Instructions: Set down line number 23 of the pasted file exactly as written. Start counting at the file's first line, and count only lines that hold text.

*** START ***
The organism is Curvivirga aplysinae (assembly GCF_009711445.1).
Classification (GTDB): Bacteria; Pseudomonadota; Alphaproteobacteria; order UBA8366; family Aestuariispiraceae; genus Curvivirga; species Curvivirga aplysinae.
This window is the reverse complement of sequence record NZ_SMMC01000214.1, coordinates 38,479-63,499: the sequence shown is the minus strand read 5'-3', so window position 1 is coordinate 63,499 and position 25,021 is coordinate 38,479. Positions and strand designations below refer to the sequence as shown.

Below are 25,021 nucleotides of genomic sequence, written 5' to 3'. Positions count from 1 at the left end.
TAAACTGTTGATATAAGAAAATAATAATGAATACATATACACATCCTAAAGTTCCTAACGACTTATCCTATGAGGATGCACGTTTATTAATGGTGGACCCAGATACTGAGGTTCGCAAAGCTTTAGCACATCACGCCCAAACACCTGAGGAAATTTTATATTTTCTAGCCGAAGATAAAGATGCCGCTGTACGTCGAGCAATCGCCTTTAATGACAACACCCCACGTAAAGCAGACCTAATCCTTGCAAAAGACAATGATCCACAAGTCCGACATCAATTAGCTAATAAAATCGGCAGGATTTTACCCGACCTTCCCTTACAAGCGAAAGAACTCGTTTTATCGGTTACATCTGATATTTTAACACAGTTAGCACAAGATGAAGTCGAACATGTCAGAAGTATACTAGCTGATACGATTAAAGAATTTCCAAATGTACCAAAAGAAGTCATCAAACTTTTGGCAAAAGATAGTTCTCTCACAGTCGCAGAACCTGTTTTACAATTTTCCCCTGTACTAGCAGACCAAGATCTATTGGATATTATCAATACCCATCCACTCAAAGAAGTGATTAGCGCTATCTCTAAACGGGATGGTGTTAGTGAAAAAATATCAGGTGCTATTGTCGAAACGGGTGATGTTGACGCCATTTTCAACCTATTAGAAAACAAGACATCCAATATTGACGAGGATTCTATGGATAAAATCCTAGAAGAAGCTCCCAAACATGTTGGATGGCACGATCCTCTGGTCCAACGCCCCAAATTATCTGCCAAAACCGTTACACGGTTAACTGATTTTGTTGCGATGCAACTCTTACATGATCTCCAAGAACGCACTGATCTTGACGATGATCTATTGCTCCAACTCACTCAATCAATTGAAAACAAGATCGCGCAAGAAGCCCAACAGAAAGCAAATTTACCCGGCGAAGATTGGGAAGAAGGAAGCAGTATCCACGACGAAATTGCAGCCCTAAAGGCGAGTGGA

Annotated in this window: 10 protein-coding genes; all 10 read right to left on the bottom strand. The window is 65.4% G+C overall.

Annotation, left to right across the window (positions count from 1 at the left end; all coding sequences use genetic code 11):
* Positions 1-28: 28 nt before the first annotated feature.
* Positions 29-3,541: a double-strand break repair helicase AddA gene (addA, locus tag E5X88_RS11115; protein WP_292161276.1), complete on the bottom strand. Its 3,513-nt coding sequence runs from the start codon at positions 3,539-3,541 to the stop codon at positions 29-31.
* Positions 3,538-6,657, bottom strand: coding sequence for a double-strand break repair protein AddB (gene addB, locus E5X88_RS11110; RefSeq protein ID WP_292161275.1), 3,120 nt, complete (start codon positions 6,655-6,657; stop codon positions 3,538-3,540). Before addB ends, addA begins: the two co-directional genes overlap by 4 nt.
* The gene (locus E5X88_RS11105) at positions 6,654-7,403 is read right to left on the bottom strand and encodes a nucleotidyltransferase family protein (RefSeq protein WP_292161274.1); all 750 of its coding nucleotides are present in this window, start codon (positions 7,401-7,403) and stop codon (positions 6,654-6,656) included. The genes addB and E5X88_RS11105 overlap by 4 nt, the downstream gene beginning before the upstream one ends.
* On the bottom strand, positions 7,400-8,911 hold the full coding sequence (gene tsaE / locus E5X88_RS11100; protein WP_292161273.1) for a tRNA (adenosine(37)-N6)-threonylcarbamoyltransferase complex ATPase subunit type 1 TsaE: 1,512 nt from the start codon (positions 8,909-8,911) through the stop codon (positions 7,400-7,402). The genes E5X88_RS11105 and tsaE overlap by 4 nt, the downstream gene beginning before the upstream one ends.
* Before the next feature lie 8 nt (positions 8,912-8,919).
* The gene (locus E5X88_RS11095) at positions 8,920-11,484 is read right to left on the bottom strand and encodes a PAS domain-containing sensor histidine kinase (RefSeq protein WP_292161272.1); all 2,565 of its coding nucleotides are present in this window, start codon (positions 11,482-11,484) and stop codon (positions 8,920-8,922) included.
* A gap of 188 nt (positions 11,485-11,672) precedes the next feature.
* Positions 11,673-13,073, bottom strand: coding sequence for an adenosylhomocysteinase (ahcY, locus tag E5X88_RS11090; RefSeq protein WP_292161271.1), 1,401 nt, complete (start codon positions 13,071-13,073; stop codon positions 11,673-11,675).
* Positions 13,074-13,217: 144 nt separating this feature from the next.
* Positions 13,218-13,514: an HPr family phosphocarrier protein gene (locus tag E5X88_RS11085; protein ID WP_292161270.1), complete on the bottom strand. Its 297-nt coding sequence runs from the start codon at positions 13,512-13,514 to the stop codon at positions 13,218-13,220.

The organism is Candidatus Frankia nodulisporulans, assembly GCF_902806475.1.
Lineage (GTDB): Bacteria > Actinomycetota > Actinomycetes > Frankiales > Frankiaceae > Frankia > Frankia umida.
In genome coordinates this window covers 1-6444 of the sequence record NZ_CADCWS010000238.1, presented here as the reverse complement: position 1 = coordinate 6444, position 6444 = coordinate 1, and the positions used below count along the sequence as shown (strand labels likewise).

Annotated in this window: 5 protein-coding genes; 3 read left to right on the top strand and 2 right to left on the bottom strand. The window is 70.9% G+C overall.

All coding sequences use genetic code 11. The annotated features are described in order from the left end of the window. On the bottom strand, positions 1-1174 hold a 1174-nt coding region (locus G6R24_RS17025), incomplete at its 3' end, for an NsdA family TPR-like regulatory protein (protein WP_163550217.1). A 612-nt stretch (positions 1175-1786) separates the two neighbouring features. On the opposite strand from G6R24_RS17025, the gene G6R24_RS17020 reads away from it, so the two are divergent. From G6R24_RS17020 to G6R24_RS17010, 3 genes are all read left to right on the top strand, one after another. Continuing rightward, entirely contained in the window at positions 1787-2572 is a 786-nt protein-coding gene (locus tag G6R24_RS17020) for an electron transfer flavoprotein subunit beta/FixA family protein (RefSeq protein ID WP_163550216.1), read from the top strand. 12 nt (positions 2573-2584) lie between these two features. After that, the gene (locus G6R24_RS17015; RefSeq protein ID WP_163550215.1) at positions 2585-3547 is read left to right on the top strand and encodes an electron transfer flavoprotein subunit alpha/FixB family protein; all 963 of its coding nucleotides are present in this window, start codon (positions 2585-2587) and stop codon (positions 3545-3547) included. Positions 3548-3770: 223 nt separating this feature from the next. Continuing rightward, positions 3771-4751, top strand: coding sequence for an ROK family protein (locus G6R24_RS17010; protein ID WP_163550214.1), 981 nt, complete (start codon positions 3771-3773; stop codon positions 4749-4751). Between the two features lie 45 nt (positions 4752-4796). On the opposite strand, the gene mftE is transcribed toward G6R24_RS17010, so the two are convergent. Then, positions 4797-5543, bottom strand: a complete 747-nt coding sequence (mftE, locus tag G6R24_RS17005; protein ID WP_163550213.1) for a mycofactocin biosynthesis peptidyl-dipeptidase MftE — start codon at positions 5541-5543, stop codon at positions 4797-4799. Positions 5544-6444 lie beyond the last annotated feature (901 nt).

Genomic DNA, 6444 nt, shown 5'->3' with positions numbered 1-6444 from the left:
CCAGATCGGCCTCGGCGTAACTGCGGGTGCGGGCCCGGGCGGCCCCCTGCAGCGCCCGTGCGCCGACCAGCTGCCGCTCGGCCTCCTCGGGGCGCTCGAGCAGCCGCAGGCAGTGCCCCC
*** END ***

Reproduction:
All coding sequences use genetic code 11. The annotated features are described in order from the left end of the window. On the bottom strand, positions 1-1174 hold a 1174-nt coding region (locus G6R24_RS17025), incomplete at its 3' end, for an NsdA family TPR-like regulatory protein (protein WP_163550217.1). A 612-nt stretch (positions 1175-1786) separates the two neighbouring features. On the opposite strand from G6R24_RS17025, the gene G6R24_RS17020 reads away from it, so the two are divergent. From G6R24_RS17020 to G6R24_RS17010, 3 genes are all read left to right on the top strand, one after another. Continuing rightward, entirely contained in the window at positions 1787-2572 is a 786-nt protein-coding gene (locus tag G6R24_RS17020) for an electron transfer flavoprotein subunit beta/FixA family protein (RefSeq protein ID WP_163550216.1), read from the top strand. 12 nt (positions 2573-2584) lie between these two features. After that, the gene (locus G6R24_RS17015; RefSeq protein ID WP_163550215.1) at positions 2585-3547 is read left to right on the top strand and encodes an electron transfer flavoprotein subunit alpha/FixB family protein; all 963 of its coding nucleotides are present in this window, start codon (positions 2585-2587) and stop codon (positions 3545-3547) included. Positions 3548-3770: 223 nt separating this feature from the next. Continuing rightward, positions 3771-4751, top strand: coding sequence for an ROK family protein (locus G6R24_RS17010; protein ID WP_163550214.1), 981 nt, complete (start codon positions 3771-3773; stop codon positions 4749-4751). Between the two features lie 45 nt (positions 4752-4796). On the opposite strand, the gene mftE is transcribed toward G6R24_RS17010, so the two are convergent. Then, positions 4797-5543, bottom strand: a complete 747-nt coding sequence (mftE, locus tag G6R24_RS17005; protein ID WP_163550213.1) for a mycofactocin biosynthesis peptidyl-dipeptidase MftE — start codon at positions 5541-5543, stop codon at positions 4797-4799. Positions 5544-6444 lie beyond the last annotated feature (901 nt).